[I feel compelled to remind us all that the ongoing election season content caveat applies here: nothing directly relating to lesbians or children or lesbians’ children appears below, except that we all ostensibly live in a democracy, whether vital or compromised or, as I often tend to think so many things are, a little bit of both.
I know, I know: no one comes here first for election news. You come here probably hoping I’m fixated on something other than the upcoming elections, for once. But through the dense underbrush of my deadline-driven work, my feeble LD hope these weeks is a two-parter: (1) that regular LD readers will return after Nov 4, if the one or two piano keys being banged here begin to grate on the nerves, and (2) of those that do keep coming back, maybe somebody will find something they might pass on to someone else they know, (or that they do to someone they know). My fond hope is that one tidbit of information can be the thing that tips the tipping point. Or maybe it’s not info at all; it’s that one morsel of lesbian family love, and it puts a human face — yeah, my children’s faces — on the abstract issue of gay marriage for them (ever so relevant in AZ, AK, CA, and FL in about a month from now).]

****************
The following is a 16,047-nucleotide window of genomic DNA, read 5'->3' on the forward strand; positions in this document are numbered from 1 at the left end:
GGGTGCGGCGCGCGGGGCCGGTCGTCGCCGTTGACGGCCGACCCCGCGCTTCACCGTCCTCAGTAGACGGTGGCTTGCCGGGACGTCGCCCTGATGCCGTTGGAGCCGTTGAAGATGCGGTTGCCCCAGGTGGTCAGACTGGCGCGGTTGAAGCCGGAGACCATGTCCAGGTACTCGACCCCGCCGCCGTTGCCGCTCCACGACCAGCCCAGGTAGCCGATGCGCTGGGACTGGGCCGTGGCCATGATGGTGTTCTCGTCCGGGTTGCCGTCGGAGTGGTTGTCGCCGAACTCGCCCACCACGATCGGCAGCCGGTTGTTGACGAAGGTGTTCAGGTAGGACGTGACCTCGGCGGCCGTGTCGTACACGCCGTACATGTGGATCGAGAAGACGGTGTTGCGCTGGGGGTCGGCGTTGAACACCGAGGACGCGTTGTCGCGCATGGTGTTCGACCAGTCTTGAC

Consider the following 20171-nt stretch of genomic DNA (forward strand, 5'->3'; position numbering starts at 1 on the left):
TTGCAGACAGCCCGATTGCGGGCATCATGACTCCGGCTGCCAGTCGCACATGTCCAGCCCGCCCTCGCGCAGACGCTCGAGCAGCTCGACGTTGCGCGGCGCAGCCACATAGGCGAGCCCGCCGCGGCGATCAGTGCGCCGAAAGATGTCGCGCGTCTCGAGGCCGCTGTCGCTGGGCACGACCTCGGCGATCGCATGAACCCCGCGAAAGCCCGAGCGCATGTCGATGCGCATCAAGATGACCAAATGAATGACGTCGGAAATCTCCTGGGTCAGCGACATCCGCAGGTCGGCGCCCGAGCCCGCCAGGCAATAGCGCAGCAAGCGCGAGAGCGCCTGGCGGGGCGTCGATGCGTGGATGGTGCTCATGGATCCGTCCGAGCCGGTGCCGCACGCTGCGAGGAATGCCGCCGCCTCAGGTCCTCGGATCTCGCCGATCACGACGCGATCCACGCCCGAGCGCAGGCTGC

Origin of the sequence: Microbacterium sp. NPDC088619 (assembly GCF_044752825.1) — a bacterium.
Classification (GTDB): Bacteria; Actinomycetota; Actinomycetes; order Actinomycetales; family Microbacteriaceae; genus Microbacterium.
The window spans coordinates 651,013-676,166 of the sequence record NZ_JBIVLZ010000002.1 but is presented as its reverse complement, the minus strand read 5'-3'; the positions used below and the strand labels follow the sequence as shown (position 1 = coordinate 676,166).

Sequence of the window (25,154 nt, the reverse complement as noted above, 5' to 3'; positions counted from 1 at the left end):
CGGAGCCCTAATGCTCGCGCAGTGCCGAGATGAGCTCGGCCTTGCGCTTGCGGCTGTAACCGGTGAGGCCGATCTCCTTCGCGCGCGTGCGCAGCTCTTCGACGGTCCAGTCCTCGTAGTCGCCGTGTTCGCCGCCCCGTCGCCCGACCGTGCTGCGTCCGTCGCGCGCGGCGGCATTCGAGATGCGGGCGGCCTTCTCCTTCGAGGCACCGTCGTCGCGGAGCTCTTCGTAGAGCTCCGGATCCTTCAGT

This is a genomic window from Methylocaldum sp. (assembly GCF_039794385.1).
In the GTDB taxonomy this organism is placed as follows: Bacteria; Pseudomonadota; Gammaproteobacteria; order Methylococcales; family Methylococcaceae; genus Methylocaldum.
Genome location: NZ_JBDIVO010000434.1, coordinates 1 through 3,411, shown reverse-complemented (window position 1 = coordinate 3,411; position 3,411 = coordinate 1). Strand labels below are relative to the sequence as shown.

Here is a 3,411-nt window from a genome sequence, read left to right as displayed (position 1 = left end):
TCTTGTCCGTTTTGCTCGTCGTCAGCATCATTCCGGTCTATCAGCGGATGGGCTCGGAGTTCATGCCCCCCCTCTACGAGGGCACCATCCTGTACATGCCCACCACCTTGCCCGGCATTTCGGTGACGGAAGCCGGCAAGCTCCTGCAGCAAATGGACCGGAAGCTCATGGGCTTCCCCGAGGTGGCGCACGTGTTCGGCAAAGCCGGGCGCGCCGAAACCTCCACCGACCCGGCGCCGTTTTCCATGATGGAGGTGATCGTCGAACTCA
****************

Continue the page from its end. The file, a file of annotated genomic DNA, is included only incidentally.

Our dilligent Electoral-vote.com Votemaster, Andrew Tannenbaum (who?), has posted this today, and I feel all citizeney (that would be as opposed to “maverickey”) about clipping it and posting it here:
…even if you think you are registered, you may not be. Unbeknownst to them, thousands of people have been purged from the voter rolls. Project Vote lists the names and addresses of purged voters in Colorado, Florida, Indiana, Missouri, Nevada, New Mexico, North Carolina, Ohio, Pennsylvania and Texas (so far). If you live in one of these states, check the list TODAY to see if you have been purged and also check for friends, relatives, and neighbors.
For weeks, I (along with many of you, I’m sure) have been reading dreary articles about attempts (by anyone but Republicans?) to foil voter registration. Intrepid, democracy-loving journalist Laura Flanders asks the question:
From reading tests to ID challenges, felon disenfranchisement laws and the endless purging of voter rolls the U.S. is almost alone among industrial world democracies in having no uniform federal voting law. WHY IS THAT?
Then she gathered a bunch of really smart people to attempt to answer it.
If that ain’t enough, here, Robert Kennedy, Jr. shows a little of the stuff many of us wished we saw more of on the national stage, getting fired up about stolen votes:
His project, with Greg Palast: STEAL BACK YOUR VOTE. Check out their downloadable comic book-style voter guide, whose subtitle is: “Six Ways They’re Stealing the Election — and the Seven Ways You Can Steal It Back.” Especially fabulous for the first national election voting set.
Yep. Because the only thing worse than waking up to a November 5th with Proposition 8 passed and McCain/Palin elected would be to wake up with the deja-vu all over again feeling that, gosh, the polls right before the election sure did lead me to believe that we were going to win! Huh! WTF just happened?